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Playing Over Changes (Part 1) - Modal Changes

Tom Quayle 164 lessons

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So throughout this tutorial I already mentioned that we'll be dealing with Modal Progressions which are non-functional. In other words, they don't outline one key centre as with functional progressions. Each chord is from a different key and requires a new scale. This is why we think modally rather than in keys.

An example of a modal progression would be,

G7sus4, Bbm7, F#9, F7sus4

None of these chords are in the same key so they each need a different modal scale to play over them. This is very common in modern fusion/jazz.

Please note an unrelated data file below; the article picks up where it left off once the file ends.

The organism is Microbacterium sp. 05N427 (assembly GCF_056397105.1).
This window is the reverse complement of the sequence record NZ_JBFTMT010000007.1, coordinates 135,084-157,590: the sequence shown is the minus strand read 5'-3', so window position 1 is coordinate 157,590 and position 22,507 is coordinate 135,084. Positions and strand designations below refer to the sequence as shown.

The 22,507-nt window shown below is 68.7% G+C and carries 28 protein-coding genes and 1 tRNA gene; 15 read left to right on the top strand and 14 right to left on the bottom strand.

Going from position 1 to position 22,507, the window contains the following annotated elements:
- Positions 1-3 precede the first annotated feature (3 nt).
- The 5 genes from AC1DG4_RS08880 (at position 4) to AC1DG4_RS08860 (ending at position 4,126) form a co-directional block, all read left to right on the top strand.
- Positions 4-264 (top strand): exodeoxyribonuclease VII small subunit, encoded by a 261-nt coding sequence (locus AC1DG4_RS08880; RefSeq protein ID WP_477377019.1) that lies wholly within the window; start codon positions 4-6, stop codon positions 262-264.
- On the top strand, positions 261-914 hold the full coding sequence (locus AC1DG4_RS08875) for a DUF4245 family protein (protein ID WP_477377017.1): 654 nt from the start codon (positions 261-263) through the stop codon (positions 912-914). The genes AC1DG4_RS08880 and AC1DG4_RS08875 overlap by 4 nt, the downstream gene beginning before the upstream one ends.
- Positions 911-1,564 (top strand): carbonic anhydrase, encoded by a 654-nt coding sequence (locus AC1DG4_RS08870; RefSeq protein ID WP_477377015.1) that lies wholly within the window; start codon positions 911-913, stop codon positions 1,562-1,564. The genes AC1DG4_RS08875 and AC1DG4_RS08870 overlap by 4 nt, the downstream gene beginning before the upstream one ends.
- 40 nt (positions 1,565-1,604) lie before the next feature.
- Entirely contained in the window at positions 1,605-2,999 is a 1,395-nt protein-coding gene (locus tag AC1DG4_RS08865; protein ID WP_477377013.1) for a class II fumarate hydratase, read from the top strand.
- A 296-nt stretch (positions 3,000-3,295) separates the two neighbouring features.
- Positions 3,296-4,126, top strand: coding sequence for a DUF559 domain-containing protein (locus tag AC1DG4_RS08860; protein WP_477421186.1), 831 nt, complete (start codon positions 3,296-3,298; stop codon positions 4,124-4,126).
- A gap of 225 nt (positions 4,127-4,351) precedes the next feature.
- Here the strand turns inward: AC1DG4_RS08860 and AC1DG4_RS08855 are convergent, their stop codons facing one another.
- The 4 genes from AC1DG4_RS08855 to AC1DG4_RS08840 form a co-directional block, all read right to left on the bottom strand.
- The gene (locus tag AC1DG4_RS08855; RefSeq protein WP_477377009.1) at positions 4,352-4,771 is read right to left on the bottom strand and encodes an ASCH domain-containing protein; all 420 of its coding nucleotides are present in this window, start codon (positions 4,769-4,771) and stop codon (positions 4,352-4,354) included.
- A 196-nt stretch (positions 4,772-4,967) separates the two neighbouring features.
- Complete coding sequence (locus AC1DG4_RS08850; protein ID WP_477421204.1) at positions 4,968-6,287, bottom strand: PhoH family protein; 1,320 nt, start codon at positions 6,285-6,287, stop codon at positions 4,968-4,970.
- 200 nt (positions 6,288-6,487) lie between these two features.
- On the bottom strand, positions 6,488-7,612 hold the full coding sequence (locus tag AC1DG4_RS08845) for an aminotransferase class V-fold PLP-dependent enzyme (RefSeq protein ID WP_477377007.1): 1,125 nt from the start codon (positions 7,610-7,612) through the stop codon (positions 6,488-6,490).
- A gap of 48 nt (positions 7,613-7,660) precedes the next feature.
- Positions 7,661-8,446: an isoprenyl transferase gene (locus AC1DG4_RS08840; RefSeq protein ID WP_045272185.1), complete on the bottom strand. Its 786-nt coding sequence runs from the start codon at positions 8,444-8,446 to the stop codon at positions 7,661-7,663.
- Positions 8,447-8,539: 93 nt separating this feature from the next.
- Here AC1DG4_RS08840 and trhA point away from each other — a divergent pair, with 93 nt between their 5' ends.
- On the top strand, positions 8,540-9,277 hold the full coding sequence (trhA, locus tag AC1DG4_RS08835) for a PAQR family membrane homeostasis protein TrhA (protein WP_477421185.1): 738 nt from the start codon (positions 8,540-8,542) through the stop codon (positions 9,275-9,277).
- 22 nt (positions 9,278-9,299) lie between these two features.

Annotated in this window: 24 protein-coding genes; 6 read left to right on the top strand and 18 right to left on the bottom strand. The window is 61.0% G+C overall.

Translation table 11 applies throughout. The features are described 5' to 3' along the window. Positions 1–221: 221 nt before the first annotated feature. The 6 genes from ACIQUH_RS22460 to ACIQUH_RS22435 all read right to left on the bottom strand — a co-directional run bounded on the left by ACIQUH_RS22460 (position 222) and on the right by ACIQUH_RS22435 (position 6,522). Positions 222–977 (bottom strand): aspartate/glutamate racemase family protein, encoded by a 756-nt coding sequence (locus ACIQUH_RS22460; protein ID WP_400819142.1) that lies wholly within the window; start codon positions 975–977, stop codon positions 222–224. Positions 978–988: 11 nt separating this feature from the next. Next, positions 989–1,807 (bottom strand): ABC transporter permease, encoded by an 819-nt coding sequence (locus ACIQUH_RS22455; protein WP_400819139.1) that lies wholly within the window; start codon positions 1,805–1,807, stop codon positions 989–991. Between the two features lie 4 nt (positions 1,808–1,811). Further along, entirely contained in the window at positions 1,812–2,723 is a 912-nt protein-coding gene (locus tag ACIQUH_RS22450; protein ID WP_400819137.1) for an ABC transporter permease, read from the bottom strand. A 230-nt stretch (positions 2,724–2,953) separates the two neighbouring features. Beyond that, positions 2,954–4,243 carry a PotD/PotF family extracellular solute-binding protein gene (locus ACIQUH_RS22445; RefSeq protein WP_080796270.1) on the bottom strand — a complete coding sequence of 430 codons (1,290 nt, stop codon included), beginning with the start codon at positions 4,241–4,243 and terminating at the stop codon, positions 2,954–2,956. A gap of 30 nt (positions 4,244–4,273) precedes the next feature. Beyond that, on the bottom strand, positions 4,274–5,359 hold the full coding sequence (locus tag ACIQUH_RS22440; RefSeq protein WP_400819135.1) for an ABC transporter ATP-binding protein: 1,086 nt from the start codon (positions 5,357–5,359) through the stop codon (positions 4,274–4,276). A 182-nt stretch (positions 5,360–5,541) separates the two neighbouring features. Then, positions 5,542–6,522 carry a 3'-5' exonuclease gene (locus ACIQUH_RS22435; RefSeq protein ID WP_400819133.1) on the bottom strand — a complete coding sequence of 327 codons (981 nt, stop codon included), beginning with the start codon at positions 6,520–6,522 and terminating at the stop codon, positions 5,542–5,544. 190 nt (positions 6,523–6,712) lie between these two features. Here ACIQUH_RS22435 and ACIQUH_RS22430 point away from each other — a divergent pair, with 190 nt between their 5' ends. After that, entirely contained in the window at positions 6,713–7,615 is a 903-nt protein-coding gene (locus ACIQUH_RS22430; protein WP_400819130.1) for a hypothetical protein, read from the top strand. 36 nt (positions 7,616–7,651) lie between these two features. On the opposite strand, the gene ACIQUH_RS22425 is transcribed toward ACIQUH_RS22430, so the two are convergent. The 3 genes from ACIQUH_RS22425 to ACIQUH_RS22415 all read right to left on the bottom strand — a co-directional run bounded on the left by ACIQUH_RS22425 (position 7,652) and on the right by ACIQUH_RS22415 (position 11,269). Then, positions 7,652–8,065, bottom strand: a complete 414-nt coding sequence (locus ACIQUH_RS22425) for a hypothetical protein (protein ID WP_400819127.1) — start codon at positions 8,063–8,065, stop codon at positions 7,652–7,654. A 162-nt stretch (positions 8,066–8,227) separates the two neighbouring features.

In order to do this you're going to need to know which scales fit with which chords. If you already know this info I'd recommend you check out the next few videos anyway incase there's any chord symbols you don't recognise.

Each video lists the chord type and all it's derivatives in a table and the relevant scale choices available to you. Major, Minor, Dominant and Minor 7b5 chords are all dealt with over the following four videos.

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